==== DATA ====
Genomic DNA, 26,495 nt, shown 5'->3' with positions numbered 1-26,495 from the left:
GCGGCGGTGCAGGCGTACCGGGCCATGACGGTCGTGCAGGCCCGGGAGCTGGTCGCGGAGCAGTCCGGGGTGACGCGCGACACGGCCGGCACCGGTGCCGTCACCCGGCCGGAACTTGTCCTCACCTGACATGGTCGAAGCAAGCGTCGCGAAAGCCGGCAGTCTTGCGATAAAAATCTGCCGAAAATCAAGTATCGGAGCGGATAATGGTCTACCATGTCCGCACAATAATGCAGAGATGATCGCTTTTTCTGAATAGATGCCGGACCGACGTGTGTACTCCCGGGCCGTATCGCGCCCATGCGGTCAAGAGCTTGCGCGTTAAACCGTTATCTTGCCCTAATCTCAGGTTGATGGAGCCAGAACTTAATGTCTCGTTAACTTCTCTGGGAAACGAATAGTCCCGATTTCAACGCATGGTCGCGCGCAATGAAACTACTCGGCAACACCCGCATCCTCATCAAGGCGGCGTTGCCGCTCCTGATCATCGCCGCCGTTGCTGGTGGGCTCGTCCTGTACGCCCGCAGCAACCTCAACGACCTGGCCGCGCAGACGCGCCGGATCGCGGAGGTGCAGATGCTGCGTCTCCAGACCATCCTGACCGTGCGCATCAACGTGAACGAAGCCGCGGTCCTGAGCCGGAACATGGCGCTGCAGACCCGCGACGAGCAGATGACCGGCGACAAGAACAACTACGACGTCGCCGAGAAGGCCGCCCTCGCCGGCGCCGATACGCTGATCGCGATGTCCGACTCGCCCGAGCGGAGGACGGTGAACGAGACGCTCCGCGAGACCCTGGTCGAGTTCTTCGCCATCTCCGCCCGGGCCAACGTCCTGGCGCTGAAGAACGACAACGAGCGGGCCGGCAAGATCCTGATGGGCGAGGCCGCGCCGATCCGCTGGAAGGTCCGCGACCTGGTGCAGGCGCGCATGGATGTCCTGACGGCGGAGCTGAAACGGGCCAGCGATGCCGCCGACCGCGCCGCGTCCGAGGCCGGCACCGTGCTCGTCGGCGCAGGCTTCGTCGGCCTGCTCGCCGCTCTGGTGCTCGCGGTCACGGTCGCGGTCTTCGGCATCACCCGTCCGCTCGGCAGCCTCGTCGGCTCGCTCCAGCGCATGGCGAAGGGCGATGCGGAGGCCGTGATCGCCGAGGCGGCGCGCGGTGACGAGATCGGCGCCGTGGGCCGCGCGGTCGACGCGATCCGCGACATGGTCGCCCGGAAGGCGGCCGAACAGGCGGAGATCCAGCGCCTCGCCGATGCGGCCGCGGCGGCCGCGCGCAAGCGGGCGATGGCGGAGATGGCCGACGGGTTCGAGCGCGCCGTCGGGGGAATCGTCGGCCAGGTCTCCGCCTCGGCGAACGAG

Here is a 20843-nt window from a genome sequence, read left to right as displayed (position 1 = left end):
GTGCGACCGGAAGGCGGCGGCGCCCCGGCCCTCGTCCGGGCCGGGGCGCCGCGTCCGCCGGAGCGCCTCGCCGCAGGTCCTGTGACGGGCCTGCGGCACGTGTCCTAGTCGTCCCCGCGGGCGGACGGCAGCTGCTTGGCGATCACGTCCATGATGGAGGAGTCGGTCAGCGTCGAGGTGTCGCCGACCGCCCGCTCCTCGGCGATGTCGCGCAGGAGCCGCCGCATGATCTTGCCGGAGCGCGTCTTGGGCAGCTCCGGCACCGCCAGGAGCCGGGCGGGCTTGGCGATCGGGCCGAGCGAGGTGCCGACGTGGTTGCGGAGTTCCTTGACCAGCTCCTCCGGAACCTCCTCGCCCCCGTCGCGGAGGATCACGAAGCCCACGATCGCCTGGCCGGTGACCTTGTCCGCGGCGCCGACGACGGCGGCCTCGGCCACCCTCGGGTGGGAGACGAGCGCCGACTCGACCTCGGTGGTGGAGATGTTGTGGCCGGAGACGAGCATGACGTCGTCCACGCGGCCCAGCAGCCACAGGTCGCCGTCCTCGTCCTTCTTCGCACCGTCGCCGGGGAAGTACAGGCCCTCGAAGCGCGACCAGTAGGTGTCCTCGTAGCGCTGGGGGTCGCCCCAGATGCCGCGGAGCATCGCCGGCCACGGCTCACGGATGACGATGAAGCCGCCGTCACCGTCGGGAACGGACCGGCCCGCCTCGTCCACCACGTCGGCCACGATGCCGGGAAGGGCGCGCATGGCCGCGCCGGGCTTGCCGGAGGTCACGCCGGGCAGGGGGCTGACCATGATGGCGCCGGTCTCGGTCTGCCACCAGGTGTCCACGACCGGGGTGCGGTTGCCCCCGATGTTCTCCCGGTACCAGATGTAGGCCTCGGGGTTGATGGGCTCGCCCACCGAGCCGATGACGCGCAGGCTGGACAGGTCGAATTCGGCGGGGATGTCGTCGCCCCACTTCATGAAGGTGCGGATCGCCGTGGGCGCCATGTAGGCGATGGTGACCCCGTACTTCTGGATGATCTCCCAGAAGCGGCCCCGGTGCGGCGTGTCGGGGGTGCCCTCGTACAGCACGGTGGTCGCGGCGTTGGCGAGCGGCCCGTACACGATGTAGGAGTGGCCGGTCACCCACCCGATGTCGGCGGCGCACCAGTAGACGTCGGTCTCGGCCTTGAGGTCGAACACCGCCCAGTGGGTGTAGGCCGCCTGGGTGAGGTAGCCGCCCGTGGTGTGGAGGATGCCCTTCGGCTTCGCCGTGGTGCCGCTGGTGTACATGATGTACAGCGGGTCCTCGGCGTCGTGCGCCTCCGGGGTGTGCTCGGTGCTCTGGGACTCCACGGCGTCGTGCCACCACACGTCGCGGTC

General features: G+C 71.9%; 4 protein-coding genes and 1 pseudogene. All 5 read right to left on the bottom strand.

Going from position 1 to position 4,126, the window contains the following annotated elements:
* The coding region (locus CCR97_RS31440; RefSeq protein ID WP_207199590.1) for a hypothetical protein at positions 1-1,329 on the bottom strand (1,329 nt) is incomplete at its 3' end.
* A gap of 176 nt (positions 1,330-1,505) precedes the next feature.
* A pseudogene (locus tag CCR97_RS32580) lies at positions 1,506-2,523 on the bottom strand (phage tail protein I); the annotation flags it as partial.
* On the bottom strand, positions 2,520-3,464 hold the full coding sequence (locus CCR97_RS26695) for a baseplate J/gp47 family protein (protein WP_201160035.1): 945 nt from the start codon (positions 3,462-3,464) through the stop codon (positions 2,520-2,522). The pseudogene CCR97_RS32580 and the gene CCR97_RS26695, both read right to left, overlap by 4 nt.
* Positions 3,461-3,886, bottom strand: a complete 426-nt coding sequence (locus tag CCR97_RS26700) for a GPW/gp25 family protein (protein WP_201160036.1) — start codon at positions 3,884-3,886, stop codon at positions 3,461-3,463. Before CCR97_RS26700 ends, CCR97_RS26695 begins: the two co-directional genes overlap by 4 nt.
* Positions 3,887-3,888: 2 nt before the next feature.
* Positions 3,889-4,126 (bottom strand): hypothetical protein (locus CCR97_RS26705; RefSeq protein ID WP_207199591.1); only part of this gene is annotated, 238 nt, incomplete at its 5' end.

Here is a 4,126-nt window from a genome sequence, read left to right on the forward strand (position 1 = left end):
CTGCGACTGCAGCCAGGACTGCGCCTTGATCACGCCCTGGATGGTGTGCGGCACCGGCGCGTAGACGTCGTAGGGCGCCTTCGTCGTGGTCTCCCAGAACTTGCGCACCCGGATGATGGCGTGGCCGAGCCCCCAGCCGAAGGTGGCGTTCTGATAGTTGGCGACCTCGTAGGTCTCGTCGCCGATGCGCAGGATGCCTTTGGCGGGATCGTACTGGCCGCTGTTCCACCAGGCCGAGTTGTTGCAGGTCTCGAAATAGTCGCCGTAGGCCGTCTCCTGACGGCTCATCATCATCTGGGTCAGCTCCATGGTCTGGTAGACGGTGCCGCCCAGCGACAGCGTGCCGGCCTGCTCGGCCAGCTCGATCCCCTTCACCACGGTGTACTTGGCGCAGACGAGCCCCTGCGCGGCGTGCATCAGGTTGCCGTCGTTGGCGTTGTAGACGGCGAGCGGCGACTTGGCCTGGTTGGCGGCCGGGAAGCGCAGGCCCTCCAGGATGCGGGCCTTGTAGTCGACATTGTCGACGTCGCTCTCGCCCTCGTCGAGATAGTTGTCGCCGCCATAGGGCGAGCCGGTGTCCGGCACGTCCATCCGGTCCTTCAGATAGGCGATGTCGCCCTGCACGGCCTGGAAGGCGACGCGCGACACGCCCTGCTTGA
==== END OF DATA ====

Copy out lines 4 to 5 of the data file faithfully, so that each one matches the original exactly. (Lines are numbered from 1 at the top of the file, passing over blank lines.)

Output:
GTGCGACCGGAAGGCGGCGGCGCCCCGGCCCTCGTCCGGGCCGGGGCGCCGCGTCCGCCGGAGCGCCTCGCCGCAGGTCCTGTGACGGGCCTGCGGCACGTGTCCTAGTCGTCCCCGCGGGCGGACGGCAGCTGCTTGGCGATCACGTCCATGATGGAGGAGTCGGTCAGCGTCGAGGTGTCGCCGACCGCCCGCTCCTCGGCGATGTCGCGCAGGAGCCGCCGCATGATCTTGCCGGAGCGCGTCTTGGGCAGCTCCGGCACCGCCAGGAGCCGGGCGGGCTTGGCGATCGGGCCGAGCGAGGTGCCGACGTGGTTGCGGAGTTCCTTGACCAGCTCCTCCGGAACCTCCTCGCCCCCGTCGCGGAGGATCACGAAGCCCACGATCGCCTGGCCGGTGACCTTGTCCGCGGCGCCGACGACGGCGGCCTCGGCCACCCTCGGGTGGGAGACGAGCGCCGACTCGACCTCGGTGGTGGAGATGTTGTGGCCGGAGACGAGCATGACGTCGTCCACGCGGCCCAGCAGCCACAGGTCGCCGTCCTCGTCCTTCTTCGCACCGTCGCCGGGGAAGTACAGGCCCTCGAAGCGCGACCAGTAGGTGTCCTCGTAGCGCTGGGGGTCGCCCCAGATGCCGCGGAGCATCGCCGGCCACGGCTCACGGATGACGATGAAGCCGCCGTCACCGTCGGGAACGGACCGGCCCGCCTCGTCCACCACGTCGGCCACGATGCCGGGAAGGGCGCGCATGGCCGCGCCGGGCTTGCCGGAGGTCACGCCGGGCAGGGGGCTGACCATGATGGCGCCGGTCTCGGTCTGCCACCAGGTGTCCACGACCGGGGTGCGGTTGCCCCCGATGTTCTCCCGGTACCAGATGTAGGCCTCGGGGTTGATGGGCTCGCCCACCGAGCCGATGACGCGCAGGCTGGACAGGTCGAATTCGGCGGGGATGTCGTCGCCCCACTTCATGAAGGTGCGGATCGCCGTGGGCGCCATGTAGGCGATGGTGACCCCGTACTTCTGGATGATCTCCCAGAAGCGGCCCCGGTGCGGCGTGTCGGGGGTGCCCTCGTACAGCACGGTGGTCGCGGCGTTGGCGAGCGGCCCGTACACGATGTAGGAGTGGCCGGTCACCCACCCGATGTCGGCGGCGCACCAGTAGACGTCGGTCTCGGCCTTGAGGTCGAACACCGCCCAGTGGGTGTAGGCCGCCTGGGTGAGGTAGCCGCCCGTGGTGTGGAGGATGCCCTTCGGCTTCGCCGTGGTGCCGCTGGTGTACATGATGTACAGCGGGTCCTCGGCGTCGTGCGCCTCCGGGGTGTGCTCGGTGCTCTGGGACTCCACGGCGTCGTGCCACCACACGTCGCGGTC

General features: G+C 71.9%; 4 protein-coding genes and 1 pseudogene. All 5 read right to left on the bottom strand.